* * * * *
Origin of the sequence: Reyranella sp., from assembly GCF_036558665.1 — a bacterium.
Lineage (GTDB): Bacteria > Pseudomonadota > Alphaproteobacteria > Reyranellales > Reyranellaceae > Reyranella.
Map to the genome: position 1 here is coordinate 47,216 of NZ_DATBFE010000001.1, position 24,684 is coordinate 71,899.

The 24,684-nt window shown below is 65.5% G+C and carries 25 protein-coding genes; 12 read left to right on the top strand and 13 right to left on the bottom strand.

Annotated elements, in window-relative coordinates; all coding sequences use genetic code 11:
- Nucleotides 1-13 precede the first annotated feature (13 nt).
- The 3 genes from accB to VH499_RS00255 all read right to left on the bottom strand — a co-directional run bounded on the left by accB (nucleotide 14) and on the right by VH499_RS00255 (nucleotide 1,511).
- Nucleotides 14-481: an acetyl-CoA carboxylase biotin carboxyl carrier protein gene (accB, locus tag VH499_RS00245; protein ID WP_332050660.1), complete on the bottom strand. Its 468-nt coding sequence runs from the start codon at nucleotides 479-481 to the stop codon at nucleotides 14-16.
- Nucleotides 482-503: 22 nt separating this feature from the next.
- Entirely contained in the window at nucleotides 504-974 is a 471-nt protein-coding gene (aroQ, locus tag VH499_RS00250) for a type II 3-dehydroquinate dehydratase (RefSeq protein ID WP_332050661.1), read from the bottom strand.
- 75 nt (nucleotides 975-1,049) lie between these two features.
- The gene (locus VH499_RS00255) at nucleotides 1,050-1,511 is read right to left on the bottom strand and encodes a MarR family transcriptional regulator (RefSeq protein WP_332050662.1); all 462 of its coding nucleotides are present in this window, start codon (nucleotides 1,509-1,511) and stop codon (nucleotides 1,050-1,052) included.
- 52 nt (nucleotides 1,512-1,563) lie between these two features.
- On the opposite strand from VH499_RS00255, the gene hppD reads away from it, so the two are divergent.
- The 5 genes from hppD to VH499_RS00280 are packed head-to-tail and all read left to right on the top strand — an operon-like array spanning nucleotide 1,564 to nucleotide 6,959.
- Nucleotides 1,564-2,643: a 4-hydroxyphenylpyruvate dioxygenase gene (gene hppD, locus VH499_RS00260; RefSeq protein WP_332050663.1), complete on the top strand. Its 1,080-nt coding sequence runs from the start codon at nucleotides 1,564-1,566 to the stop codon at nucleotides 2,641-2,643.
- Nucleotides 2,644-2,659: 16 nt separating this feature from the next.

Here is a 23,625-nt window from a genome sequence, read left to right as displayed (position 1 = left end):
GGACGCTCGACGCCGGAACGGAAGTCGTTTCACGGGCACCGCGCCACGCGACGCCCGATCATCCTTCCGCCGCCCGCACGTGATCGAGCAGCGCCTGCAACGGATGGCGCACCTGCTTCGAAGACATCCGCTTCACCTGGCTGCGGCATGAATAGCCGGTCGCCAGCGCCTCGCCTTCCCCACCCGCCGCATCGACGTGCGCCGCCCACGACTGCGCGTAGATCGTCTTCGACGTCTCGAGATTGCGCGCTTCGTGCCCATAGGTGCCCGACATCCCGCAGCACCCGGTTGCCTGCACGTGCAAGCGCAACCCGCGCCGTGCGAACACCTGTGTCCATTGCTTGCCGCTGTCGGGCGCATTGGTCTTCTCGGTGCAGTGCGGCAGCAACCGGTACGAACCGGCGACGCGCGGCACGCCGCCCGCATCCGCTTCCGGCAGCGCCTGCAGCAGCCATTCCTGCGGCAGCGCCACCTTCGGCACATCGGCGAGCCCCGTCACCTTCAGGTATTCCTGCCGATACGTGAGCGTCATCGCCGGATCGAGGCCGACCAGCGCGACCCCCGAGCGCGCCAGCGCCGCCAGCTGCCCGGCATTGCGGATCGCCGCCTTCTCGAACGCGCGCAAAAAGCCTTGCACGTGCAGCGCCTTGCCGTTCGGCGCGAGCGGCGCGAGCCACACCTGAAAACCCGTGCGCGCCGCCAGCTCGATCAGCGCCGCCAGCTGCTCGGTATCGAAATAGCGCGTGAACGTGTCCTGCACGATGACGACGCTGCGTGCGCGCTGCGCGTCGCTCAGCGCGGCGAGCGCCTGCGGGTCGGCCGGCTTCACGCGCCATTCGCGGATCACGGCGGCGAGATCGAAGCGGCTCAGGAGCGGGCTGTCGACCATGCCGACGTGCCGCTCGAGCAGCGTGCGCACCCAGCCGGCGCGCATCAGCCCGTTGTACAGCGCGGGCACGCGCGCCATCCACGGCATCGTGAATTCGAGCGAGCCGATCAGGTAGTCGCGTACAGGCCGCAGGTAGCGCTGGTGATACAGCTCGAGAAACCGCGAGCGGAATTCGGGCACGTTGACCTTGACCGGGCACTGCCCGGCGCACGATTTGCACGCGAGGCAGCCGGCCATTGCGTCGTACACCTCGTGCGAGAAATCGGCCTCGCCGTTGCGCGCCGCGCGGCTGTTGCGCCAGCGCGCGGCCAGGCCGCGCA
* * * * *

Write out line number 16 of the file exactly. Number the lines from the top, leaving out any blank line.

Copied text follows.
- Nucleotides 1,564-2,643: a 4-hydroxyphenylpyruvate dioxygenase gene (gene hppD, locus VH499_RS00260; RefSeq protein WP_332050663.1), complete on the top strand. Its 1,080-nt coding sequence runs from the start codon at nucleotides 1,564-1,566 to the stop codon at nucleotides 2,641-2,643.